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Participants on the first episode of CTV's Farming For Love, which debuts May 28.CTV

There are no hotties in hot tubs on Farming for Love. When the CTV original series premieres May 28, it plans to show English-language Canada what it looks like when reality contestants go on a dating series for the right reasons – not just for 15 minutes of fame.

Farming for Love is based on Fremantle’s international format Farmer Wants a Wife. The title was recently revived in the United States on Fox (after a single season on the CW back in 2008), and has been a hit in French-Canada as Noovo’s L’Amour est Dans le Pré for a dozen seasons. Internationally, there are more than 25 other editions in countries ranging from Australia to Estonia.

That a dating series format translates internationally isn’t surprising (there are nearly 40 global iterations of The Bachelor). What sets this one apart is that it works. To date, the show has resulted in 197 weddings and 480 children. As Farming for Love host Sabrina Jalees puts it, “That’s billions of diapers.”

Still, commissioning an unscripted series of this nature was the biggest risk Justin Stockman, Bell Media’s vice-president of content development and programming, has taken since he came to the role in 2021.

“There aren’t many success stories of dating series,” he says of Canadian viewership. “There have been a couple of Bachelor attempts with one of our competitors, but otherwise it’s just not a place we’ve gone in English-Canada programming.”

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A scene from the first episode of Farming for Love.darko sikman/CTV

Stockman wasn’t sure Canadians would be interested in watching farmers, and questioned why no one had yet attempted the series. But the more he and his team mulled it over, the more they saw an opportunity to highlight the diversity of Canadian farming in a way that resonated with pandemic-weary viewers who spent recent years re-evaluating their life decisions. If ever there was a time to ask city-dwellers to give up their lives and take a chance on love, it was now.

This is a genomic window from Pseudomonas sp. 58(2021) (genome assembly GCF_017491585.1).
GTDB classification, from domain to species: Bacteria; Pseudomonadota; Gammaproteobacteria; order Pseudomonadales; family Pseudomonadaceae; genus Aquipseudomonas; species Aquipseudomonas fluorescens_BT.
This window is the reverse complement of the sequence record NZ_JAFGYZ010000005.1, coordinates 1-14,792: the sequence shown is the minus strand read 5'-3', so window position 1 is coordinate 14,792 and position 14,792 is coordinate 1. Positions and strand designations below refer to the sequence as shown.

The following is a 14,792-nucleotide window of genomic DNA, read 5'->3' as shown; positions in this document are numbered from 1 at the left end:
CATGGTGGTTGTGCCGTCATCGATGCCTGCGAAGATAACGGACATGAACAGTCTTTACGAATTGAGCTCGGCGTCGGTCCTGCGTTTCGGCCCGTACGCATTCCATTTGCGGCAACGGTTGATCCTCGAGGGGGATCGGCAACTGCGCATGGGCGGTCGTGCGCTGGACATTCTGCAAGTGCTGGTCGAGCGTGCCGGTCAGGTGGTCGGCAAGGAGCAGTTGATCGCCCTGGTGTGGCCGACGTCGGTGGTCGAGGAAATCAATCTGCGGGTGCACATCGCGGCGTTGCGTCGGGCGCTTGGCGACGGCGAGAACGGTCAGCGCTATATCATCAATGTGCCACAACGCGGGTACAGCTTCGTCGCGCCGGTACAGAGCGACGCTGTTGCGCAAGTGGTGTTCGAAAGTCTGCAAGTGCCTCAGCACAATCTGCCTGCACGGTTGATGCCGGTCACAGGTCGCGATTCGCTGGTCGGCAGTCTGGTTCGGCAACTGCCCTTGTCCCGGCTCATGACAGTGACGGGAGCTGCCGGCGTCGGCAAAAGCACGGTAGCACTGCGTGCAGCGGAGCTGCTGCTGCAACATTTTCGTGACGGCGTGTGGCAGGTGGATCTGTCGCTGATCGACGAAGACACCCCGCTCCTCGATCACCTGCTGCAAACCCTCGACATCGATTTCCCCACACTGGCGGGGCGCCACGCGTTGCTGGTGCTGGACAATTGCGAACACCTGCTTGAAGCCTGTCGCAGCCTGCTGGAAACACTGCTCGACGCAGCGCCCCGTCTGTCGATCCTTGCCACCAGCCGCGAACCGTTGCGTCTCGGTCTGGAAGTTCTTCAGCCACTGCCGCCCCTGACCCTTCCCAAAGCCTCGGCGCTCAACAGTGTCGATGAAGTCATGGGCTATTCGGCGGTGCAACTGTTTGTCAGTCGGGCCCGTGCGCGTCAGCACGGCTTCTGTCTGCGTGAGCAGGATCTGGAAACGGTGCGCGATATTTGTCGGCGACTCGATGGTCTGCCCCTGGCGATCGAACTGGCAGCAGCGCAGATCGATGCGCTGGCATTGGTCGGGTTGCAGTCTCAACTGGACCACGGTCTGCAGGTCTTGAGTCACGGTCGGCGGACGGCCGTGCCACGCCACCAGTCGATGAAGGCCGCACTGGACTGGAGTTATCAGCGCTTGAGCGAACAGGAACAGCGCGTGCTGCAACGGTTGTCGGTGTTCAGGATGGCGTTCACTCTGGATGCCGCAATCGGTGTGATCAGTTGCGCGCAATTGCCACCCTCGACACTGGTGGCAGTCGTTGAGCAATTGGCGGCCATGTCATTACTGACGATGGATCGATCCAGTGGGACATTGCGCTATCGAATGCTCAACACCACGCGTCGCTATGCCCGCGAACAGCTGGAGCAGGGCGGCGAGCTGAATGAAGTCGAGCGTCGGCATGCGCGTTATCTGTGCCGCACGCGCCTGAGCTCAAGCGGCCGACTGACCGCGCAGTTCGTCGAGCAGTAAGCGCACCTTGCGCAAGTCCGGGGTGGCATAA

It turned out that greenlighting the series in 2022 – and retitling it to reflect more diverse participants – was the easy part. Then came the stressful job of casting and getting the cameras rolling in British Columbia in time to capture farming season.

Lark Productions (the same company behind Canadian iterations of The Real Housewives) had province-wide scouts scoping out markets, wineries and band offices to find five farmers to anchor the series. Producers also sent e-mails to more than 300 agricultural associations and farming groups, and CTV did a major push through ads and social media.

In the end they settled on three men and two women to headline Season 1, representing an array of farms: wine, equestrian, livestock and grain, berry and agritourism, and dairy. (In one case, it helped that one of the farmers had a friend who participated in the South African adaptation and found love.) It was such an intense process that casting calls for a potential second season have already gone out, as Bell Media will need to decide on the show’s future over the next few weeks to align with the upcoming farming schedule.